Candidates for the 39th District House seat face off in debate
New London — Candidates vying for the 39th District House seat weathered criticisms, pitched new ideas and took their cases to the public on Wednesday during a debate that focused on current hot topics.
More than 100 people attended Wednesday’s forum, which was sponsored by The Day and the League of Women Voters of Southeastern Connecticut and recorded for viewing on www.theday.com.
Democrat Anthony Nolan responded curtly to critics who questioned his inaccessibility in the past and his ability in the future to carry on the duties of a representative while working full time as a city police officer. He said he would resign his position with the City Council and his flexibility at work would allow him to take on duties of a state representative.
“All I can say is that for seven years, two years as council president, I’ve done my job,” Nolan said.
Green Party candidate Mirna Martinez, when asked if her lack of attachment to a major party might hurt her effectiveness in Hartford, said she would caucus with Democrats. She also said during her three terms on the school board, including one year as president, “there are times when it was difficult to move things along.” But she said she was able to accomplish goals by “engaging with other groups who shared similar values.”
“I think it’s important for everyone to stand on their own merits. For myself, I’m continuing to do things that people tell me (are) not possible,” Martinez said.
Jason Catala, a Democrat running as a petitioning candidate, was asked about being censured and criticized by his fellow board members in the past. He said he had no regrets about making public his views on school board-related issues. He said he likewise expected to “ruffle some feathers” in Hartford.
“If I get to Hartford, you’re going to get the same Jason Catala,” he said.
Kat Goulart, cross-endorsed by the Republican and Independent parties, called herself a “moderate Republican” who would focus on the state’s wasteful spending habits.
Goulart said she was in staunch opposition to tolls, called them regressive, and said the state needs to address waste “before we ask our residents to reach in their wallets for one more dime.”
One of the questions focused on whether past state representatives had ignored calls from city Republicans to reduce the size of government and cut taxes. Nolan said "nothing," while Goulart called herself “one of those frustrated Republicans who feels she hasn’t been heard.”
She called the local rise in property taxes evidence that past representatives are not listening to constituents.
“Until we start acknowledging there needs to be a change in the one-party rule, we’re going to continue to circle the drain,” Goulart said.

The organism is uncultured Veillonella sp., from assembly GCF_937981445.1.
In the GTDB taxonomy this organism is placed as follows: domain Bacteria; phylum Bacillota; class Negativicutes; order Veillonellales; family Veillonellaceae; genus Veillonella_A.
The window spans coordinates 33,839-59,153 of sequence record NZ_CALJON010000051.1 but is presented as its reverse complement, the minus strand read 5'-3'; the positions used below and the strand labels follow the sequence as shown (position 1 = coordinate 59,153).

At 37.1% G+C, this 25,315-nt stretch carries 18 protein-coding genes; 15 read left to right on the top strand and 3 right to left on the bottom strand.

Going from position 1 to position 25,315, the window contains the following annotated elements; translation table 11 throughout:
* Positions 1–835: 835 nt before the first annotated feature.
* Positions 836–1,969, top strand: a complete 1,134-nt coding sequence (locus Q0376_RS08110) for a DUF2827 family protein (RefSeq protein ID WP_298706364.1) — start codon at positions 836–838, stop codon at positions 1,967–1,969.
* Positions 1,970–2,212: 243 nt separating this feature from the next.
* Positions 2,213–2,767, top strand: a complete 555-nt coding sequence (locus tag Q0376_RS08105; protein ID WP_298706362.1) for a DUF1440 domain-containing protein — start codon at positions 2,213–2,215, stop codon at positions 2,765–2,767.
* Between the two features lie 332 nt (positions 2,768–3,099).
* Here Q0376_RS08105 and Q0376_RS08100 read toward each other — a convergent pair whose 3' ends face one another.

When asked about tolls, Nolan suggested tolls at the state borders and the addition of speed traps to not only slow down traffic but help generate revenue for the state.
Catala said he “does not support tolls in any fashion” and called them an “an unnecessary fee for small business owners.” Martinez said she was not in favor but called tolls “inevitable.”
Nolan called for more taxes on services.
The debate fell on the same day as Gov. Ned Lamont’s inaugural budget address, in which he pitched the idea of raising new revenues through an expansion of sales taxes.
Catala’s reaction was “everything is going to be taxed.” He said, “Am I going to support all of these things? Absolutely not. If anybody’s going to support all of these taxes, then they should not be going up to Hartford. I will support some of these but there is no way I could support all of these. It’s ridiculous.”
Martinez called for enforcement of current tax laws and an increase in personal taxes for the state’s highest earners. Goulart called for better spending habits before taxes.
Nolan said while he would not support every tax proposed in Lamont’s budget, “Connecticut doesn’t get enough money from services.”
The special election to fill the seat, vacated by Chris Soto when he stepped down to join the Lamont administration, will be held on Feb. 26 in Voting Districts 1 and 2.
Editor's note: This version corrects a response by Anthony Nolan.
Stories that may interest you
Twenty years after E.T. inspired drivers to buckle up, seat belt rates have hit new highs in Connecticut.
Green Party mayoral candidate Frida Berrigan filed a lawsuit Monday against the Secretary of the State’s Office challenging a decision to bar her name from the election ballot.
The former O’Connor’s Dance Hall, known for more than 20 years as Kiddieland and a landmark to the Sound View neighborhood, was torn down Monday after years of abandonment, spurring an outpouring of nostalgia and positivity from neighbors.
Udani Galganuwa, of East Hampton, takes a photo of a flower as she visits the cutting garden at Harkness Memorial State Park with her mother, Sunanda, and her three-month old son Dhevin.